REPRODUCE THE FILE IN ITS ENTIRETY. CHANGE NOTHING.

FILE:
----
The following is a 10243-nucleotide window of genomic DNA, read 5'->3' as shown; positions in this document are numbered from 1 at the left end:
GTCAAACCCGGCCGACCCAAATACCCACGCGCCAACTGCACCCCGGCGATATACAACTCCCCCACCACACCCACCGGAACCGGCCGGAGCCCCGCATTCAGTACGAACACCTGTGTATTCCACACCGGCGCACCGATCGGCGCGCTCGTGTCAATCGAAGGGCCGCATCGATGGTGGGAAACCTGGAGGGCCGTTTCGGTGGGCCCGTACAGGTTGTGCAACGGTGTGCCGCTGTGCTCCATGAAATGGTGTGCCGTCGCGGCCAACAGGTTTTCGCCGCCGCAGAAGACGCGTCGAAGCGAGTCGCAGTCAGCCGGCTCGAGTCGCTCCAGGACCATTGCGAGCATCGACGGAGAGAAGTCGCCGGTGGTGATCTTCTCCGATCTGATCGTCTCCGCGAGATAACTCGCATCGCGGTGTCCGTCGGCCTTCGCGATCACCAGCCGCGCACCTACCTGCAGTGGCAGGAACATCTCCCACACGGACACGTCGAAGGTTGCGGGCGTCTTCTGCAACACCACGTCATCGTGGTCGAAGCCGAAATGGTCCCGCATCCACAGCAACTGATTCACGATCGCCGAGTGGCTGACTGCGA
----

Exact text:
The following is a 10243-nucleotide window of genomic DNA, read 5'->3' as shown; positions in this document are numbered from 1 at the left end:
GTCAAACCCGGCCGACCCAAATACCCACGCGCCAACTGCACCCCGGCGATATACAACTCCCCCACCACACCCACCGGAACCGGCCGGAGCCCCGCATTCAGTACGAACACCTGTGTATTCCACACCGGCGCACCGATCGGCGCGCTCGTGTCAATCGAAGGGCCGCATCGATGGTGGGAAACCTGGAGGGCCGTTTCGGTGGGCCCGTACAGGTTGTGCAACGGTGTGCCGCTGTGCTCCATGAAATGGTGTGCCGTCGCGGCCAACAGGTTTTCGCCGCCGCAGAAGACGCGTCGAAGCGAGTCGCAGTCAGCCGGCTCGAGTCGCTCCAGGACCATTGCGAGCATCGACGGAGAGAAGTCGCCGGTGGTGATCTTCTCCGATCTGATCGTCTCCGCGAGATAACTCGCATCGCGGTGTCCGTCGGCCTTCGCGATCACCAGCCGCGCACCTACCTGCAGTGGCAGGAACATCTCCCACACGGACACGTCGAAGGTTGCGGGCGTCTTCTGCAACACCACGTCATCGTGGTCGAAGCCGAAATGGTCCCGCATCCACAGCAACTGATTCACGATCGCCGAGTGGCTGACTGCGA